Speaker of Connecticut House of Representatives, Joe Aresimowicz, speaking at the 2014 CEUI Convention: transcript
Joe Aresimowicz: He just said A to Z because he didn’t want to try Aresimowicz, and I’m glad he didn’t so.
First and foremost, good afternoon, brothers and sisters. How are we going today, alright? I always start this off, yes I do have a position as House Majority Leader and the State Representative from Berlin and Southington. And I am really proud of that, and I have a great job, and I’m able to help people in my district on a daily basis and also help people statewide.
But more importantly I’m a twenty-three year member and dues-paying member of AFSCME, which leaves me almost ready to retire, including time if I would add this duty which I worked at directly to protect your rights. That’s the most important aspect of my career. I would give up the political side of it in a minute and keep working to protect union members rights on a daily basis in the State of Connecticut. So that’s why I always agree with the brothers and sisters, and we talked about that.
Now I know some of you have seen a video tape of me cruising around on the internet. No, not that kind. The one from the Wisconsin presentation that we did in Middletown. I don’t know how many you know the story so I am going to boil it down a little bit for you here today. But I think we need to talk about it. Because I went to Wisconsin right after Governor Walker was elected. I went out there when the bill was cruising its way through their General Assembly thinking what can I do. On my own time I went out there and started knocking on doors.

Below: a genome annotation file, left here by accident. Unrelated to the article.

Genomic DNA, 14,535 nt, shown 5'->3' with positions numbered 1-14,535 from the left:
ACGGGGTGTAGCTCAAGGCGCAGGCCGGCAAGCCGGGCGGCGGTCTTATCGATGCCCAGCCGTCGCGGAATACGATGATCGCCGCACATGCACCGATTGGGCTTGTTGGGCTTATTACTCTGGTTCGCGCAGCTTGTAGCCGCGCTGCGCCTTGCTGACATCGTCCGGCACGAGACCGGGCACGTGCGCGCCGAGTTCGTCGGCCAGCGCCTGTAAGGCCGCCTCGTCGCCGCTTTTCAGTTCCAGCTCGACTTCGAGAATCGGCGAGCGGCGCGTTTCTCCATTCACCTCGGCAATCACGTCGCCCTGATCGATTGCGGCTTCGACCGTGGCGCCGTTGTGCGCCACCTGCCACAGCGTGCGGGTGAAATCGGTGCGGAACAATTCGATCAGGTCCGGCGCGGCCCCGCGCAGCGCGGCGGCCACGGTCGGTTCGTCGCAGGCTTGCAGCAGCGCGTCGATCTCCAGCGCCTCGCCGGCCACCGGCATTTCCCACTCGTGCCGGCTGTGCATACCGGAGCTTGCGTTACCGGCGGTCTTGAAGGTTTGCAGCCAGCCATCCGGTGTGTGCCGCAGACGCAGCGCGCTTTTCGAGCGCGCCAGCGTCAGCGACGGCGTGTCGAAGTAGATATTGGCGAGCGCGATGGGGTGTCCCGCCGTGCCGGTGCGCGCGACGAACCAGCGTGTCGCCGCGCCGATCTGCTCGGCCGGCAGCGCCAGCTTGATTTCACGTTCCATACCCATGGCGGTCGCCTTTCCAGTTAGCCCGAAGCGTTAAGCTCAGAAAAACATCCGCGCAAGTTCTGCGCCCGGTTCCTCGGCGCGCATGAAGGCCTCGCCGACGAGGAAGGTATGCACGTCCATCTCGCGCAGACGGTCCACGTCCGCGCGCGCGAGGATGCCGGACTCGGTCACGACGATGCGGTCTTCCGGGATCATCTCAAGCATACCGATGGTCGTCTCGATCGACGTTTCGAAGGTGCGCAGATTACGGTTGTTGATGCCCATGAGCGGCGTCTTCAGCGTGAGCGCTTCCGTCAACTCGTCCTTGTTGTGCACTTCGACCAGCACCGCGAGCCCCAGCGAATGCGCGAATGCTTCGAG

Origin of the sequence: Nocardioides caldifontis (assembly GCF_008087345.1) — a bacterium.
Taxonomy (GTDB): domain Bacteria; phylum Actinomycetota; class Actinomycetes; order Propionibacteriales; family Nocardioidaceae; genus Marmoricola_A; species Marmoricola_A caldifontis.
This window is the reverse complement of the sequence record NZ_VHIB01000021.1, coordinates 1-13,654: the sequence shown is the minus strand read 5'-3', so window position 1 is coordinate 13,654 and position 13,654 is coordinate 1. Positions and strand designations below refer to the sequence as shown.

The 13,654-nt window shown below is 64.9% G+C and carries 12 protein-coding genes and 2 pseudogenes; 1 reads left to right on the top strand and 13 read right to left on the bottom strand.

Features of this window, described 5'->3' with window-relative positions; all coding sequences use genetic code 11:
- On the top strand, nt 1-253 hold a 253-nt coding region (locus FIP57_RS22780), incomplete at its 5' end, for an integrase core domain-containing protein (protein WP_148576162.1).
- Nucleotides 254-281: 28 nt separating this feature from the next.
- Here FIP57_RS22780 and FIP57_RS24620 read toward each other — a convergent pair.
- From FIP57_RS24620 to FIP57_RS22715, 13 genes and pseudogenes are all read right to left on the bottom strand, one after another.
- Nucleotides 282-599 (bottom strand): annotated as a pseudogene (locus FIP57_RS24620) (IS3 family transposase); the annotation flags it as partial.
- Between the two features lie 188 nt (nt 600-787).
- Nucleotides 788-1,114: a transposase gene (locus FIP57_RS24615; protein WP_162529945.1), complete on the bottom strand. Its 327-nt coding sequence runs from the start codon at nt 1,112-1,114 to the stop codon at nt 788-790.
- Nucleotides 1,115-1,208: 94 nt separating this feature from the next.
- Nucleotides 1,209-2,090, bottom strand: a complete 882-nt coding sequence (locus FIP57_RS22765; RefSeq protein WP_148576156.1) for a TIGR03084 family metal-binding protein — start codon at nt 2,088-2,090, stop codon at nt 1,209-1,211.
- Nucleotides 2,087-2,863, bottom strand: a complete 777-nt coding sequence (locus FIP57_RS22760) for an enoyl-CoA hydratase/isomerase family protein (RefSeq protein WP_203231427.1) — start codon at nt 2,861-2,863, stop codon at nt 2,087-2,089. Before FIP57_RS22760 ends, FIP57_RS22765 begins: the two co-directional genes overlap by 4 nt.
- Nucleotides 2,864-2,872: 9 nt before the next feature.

I spent a long time in the Capitol. One of the days that I was there it was announced either a quarter of a million to a half a million people circling outside the capitol and also inside the capitol. For me being a life-long union member, and as my cousin can tell you that my father was fired for trying to organize a union. So that’s all I’ve ever known. It was probably one of the most powerful moments in my life, and you know, you get the little bumps on the back of your neck, your hair standing up, we’re chanting, we’re caring signs: I thought we were taking over the capitol.
So I straddled up to this gentleman, he was wearing a red shirt that said Wisconsin educator, so it was either college or school, and he started talking about what we were doing there. And I said, “Brother, this is the greatest moment I have ever been involved in my life. We finally said as union members, enough is enough: we’re not going to take it anymore.” And the guy looked over at me and said where are you from, and I said from Connecticut. I am AFSCME member. Well, AFSCME member from Connecticut, the fight we already lost. We’re not rallying because we’re pissed off. But when we could have avoided it in April, May, June, July, August, September, October, and I was begging all of my members to get actively involved in this campaign, because I told them all what was at risk, I heard every story in the world. I heard that my son’s got a ball game. My aunt’s sick. My grandmother has this. So Mr. AFSCME from Connecticut, thanks a lot coming out but my members gave away their rights, and they did it in the months leading up to the election.
So what I thought was a great moment actually kind of humbled me a little bit. So one of the things that I swore to myself was that I was not I’m going to let it happen here in Connecticut. That at least I would do as many tours of this statem including Middletown, CSEA Locals, AFSCME, CEUI, anybody I could talk to, to ensure that that would never happen in Connecticut.